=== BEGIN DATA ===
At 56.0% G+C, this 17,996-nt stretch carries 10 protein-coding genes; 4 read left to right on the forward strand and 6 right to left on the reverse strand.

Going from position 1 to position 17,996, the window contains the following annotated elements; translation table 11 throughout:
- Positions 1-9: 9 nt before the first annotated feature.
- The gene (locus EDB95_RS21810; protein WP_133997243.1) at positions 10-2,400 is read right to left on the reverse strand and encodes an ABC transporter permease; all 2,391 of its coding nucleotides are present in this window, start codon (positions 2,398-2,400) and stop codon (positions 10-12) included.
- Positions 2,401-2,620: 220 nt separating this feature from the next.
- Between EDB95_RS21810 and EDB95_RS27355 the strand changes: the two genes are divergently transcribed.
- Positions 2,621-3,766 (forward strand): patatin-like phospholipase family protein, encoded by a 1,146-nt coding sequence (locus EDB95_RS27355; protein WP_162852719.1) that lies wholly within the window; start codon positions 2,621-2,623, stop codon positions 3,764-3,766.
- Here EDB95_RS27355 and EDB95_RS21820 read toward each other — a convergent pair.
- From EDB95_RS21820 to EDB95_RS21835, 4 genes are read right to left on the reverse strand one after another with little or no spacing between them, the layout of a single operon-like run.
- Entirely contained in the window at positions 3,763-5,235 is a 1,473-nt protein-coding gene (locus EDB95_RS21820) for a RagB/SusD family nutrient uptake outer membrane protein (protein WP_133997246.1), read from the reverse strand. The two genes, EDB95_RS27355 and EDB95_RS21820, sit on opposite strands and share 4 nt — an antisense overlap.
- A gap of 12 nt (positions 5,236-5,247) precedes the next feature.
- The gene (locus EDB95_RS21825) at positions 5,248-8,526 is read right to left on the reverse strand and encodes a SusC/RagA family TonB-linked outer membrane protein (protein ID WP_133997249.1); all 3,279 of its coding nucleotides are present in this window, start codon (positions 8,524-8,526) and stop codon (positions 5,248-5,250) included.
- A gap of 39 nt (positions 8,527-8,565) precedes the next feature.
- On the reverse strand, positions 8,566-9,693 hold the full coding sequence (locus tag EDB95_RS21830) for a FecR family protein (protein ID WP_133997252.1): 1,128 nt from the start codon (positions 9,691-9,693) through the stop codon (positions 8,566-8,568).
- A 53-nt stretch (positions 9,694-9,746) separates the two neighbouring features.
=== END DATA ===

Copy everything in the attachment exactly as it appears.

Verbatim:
At 56.0% G+C, this 17,996-nt stretch carries 10 protein-coding genes; 4 read left to right on the forward strand and 6 right to left on the reverse strand.

Going from position 1 to position 17,996, the window contains the following annotated elements; translation table 11 throughout:
- Positions 1-9: 9 nt before the first annotated feature.
- The gene (locus EDB95_RS21810; protein WP_133997243.1) at positions 10-2,400 is read right to left on the reverse strand and encodes an ABC transporter permease; all 2,391 of its coding nucleotides are present in this window, start codon (positions 2,398-2,400) and stop codon (positions 10-12) included.
- Positions 2,401-2,620: 220 nt separating this feature from the next.
- Between EDB95_RS21810 and EDB95_RS27355 the strand changes: the two genes are divergently transcribed.
- Positions 2,621-3,766 (forward strand): patatin-like phospholipase family protein, encoded by a 1,146-nt coding sequence (locus EDB95_RS27355; protein WP_162852719.1) that lies wholly within the window; start codon positions 2,621-2,623, stop codon positions 3,764-3,766.
- Here EDB95_RS27355 and EDB95_RS21820 read toward each other — a convergent pair.
- From EDB95_RS21820 to EDB95_RS21835, 4 genes are read right to left on the reverse strand one after another with little or no spacing between them, the layout of a single operon-like run.
- Entirely contained in the window at positions 3,763-5,235 is a 1,473-nt protein-coding gene (locus EDB95_RS21820) for a RagB/SusD family nutrient uptake outer membrane protein (protein WP_133997246.1), read from the reverse strand. The two genes, EDB95_RS27355 and EDB95_RS21820, sit on opposite strands and share 4 nt — an antisense overlap.
- A gap of 12 nt (positions 5,236-5,247) precedes the next feature.
- The gene (locus EDB95_RS21825) at positions 5,248-8,526 is read right to left on the reverse strand and encodes a SusC/RagA family TonB-linked outer membrane protein (protein ID WP_133997249.1); all 3,279 of its coding nucleotides are present in this window, start codon (positions 8,524-8,526) and stop codon (positions 5,248-5,250) included.
- A gap of 39 nt (positions 8,527-8,565) precedes the next feature.
- On the reverse strand, positions 8,566-9,693 hold the full coding sequence (locus tag EDB95_RS21830) for a FecR family protein (protein ID WP_133997252.1): 1,128 nt from the start codon (positions 9,691-9,693) through the stop codon (positions 8,566-8,568).
- A 53-nt stretch (positions 9,694-9,746) separates the two neighbouring features.